Also, on July 15, the Nigeria Meterological Agency, NiMet, warned that many parts of the country were likely to experience flooding due to a shift in rainfall pattern caused by climate change.
The Director-General of NiMet, Prof. Sani Mashi, while giving the warning in an interview with the News Agency of Nigeria, NAN, said that distortions had occurred in the pattern of rainfall leading to variation in the amount of rain expected in the country.
He explained that in line with NiMet’s 2018 Seasonal Rainfall Prediction, SRP, so much water would be made available on the surface between the last week of July and end of August. According to him, once it rains, the ground cannot comfortably contain and absorb the water making it to run-off and resulting in so much water on the surface.
“Unless adequate provision is made to accommodate the amount of water that is running on the surface, definitely the likelihood of flood is going to be very high, especially in the areas that are adjoining the riverine locations,’’ he warned.
Were these warnings heeded? Saturday Vanguard’s checks indicate that the warnings were only partially heeded. Drainage channels were blocked and the cases of people building houses on flood plains persist. It was therefore, not surprising that the floods wreaked heavy damages in many parts of the country.
Timeline of rainstorm, flooding in 2018
February 28: – Wind storm wrecked 321 houses and rendered 5,000 homeless in North and South Ukelle in Yala Local Government Area of Cross River State.
March 5: – Rainstorm ravaged Uhuowerre community in Igbo Eze South Local Government Area of Enugu State, claiming the lives of a bricklayer, and two secondary school students and destroyed a building
March 17: – A three-hour rainstorm destroyed houses and rendered hundreds homeless in Ganmo, Gaa Saka, Alore Guniyan, Agbooba, Adewole, Kuntu, Magaji Ogidi compound and Okelele in Ilorin, Kwara State.
March 30: – Two male students of a private secondary school were picked up dead in the flood after a heavy rain in Alagbado area of Lagos
April 9: – Some areas of Owerri, Imo State capital were overtaken by flood after a heavy downpour.
April 11: – Over 500 people in Iffe- Ijumu under Ijumu Local Government Area of Kogi State were displaced after a heavy rainstorm that completely destroyed more than 40 houses and public institutions, leading to homelessness for over 100 households.
May 3: – Many school buildings and houses were destroyed in Ondo forcing teachers to teach under trees.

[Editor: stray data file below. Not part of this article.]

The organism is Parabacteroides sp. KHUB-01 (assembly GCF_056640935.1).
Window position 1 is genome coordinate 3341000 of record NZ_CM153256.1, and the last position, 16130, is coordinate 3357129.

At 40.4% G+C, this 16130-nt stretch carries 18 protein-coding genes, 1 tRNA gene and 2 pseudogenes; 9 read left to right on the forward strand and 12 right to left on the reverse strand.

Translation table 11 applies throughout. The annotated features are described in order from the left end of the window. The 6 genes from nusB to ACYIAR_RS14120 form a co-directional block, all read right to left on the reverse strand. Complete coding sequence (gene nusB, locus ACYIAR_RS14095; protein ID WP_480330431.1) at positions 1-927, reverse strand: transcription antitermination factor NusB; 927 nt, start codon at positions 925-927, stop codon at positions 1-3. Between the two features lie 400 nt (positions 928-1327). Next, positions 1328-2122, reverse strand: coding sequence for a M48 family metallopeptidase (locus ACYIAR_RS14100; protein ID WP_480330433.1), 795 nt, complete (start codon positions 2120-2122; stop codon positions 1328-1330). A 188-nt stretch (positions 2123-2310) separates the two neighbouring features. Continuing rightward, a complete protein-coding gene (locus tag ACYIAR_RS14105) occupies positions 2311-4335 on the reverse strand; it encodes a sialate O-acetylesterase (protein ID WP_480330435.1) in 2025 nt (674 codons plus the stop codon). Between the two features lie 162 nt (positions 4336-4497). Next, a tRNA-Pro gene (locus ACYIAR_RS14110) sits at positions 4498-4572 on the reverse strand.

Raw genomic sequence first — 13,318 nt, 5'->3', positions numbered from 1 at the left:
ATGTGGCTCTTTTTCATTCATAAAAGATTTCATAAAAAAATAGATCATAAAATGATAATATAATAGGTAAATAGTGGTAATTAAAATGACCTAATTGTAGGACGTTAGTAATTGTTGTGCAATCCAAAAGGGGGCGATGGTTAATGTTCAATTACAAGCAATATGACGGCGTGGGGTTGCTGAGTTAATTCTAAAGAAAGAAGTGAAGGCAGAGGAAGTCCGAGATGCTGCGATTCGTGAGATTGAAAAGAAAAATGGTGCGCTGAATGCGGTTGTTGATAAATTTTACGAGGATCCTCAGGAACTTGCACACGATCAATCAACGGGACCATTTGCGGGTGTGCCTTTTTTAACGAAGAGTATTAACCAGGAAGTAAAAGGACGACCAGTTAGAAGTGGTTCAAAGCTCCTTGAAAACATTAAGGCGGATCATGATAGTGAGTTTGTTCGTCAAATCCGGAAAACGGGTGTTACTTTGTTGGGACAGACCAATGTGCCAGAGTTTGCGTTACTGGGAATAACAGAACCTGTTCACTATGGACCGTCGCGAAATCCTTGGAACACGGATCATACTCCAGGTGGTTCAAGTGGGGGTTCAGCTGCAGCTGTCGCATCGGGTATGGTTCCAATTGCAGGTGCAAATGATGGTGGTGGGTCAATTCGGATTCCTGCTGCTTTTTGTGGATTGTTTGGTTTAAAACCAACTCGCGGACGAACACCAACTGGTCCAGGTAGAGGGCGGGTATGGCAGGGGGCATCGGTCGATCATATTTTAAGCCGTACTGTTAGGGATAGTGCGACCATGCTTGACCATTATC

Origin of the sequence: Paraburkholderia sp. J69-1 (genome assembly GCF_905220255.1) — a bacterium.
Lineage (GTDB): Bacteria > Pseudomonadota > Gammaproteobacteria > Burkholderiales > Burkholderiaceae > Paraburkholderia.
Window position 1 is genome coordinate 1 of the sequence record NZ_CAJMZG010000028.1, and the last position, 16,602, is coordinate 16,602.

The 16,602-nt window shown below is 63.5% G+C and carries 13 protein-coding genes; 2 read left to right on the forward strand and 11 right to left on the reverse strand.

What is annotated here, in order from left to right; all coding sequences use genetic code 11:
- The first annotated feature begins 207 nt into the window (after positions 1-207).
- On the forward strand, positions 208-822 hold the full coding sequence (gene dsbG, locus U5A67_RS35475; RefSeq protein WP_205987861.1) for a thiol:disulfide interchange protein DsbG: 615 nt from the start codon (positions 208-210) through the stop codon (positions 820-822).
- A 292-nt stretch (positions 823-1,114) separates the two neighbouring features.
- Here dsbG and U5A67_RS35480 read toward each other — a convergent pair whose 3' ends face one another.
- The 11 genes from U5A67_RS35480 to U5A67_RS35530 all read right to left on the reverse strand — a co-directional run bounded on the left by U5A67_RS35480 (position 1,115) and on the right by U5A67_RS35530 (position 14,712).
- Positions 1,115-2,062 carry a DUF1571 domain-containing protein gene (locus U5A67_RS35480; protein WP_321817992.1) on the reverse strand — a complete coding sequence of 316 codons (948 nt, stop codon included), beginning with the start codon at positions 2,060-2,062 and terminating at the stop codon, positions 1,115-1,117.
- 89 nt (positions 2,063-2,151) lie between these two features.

May 3: – Wind storm destroyed 100 houses, injured seven people in some communities in Dutse Local Government Area of Jigawa State. Over 20 villages are affected by the disaster but the worst-hit was Sayasaya where between 30 and 35 households were affected.
May 5: – Wind storm accompanied with heavy rain blew down a network mast that fell on a Restaurant building in Jalingo, Taraba State capital, killing five persons including an official driver to the state commissioner and three girls identified as workers in the Restaurant, and a man from Maadasa area of Jalingo, Taraba State. The Wind storm also injured priest and seven other worshippers.
May 8: – About 15 persons, including school pupils, were severely injured, while more than 200 houses got destroyed after a downpour was accompanied by heavy storm rocked Port Harcourt, Rivers State. The incident many persons homeless and brought down 85 electricity poles in different parts of the city, forcing the Port Harcourt Electricity Distribution (PHED) to cut off power supply from the affected areas.
May 18: – Wind storm struck Army Barracks and the Air Force Base, Shinkafi, Modoji, Ambassador, Makera, Kampany and Kambarawa areas of Katsina metropolis killing six persons, damaged 500 houses and rendered many people homeless.
May 29: – Flood took over Oloje Community in Ilorin, Kwara State as a result of lack of drainage system to control the Atake river in the area.
May 30: – Flooding caused by a three-hour heavy rainfall wreaked havoc in Jekadafari, Nasarawo, and Tudun Wada areas of Gombe, Gombe State killing three people and destroying 20 houses and several livestock.
June 6: – A wind storm destroyed 1,536 apartments and property worth millions of naira in some communities in four local government areas of Jigawa State, displacing 30 families.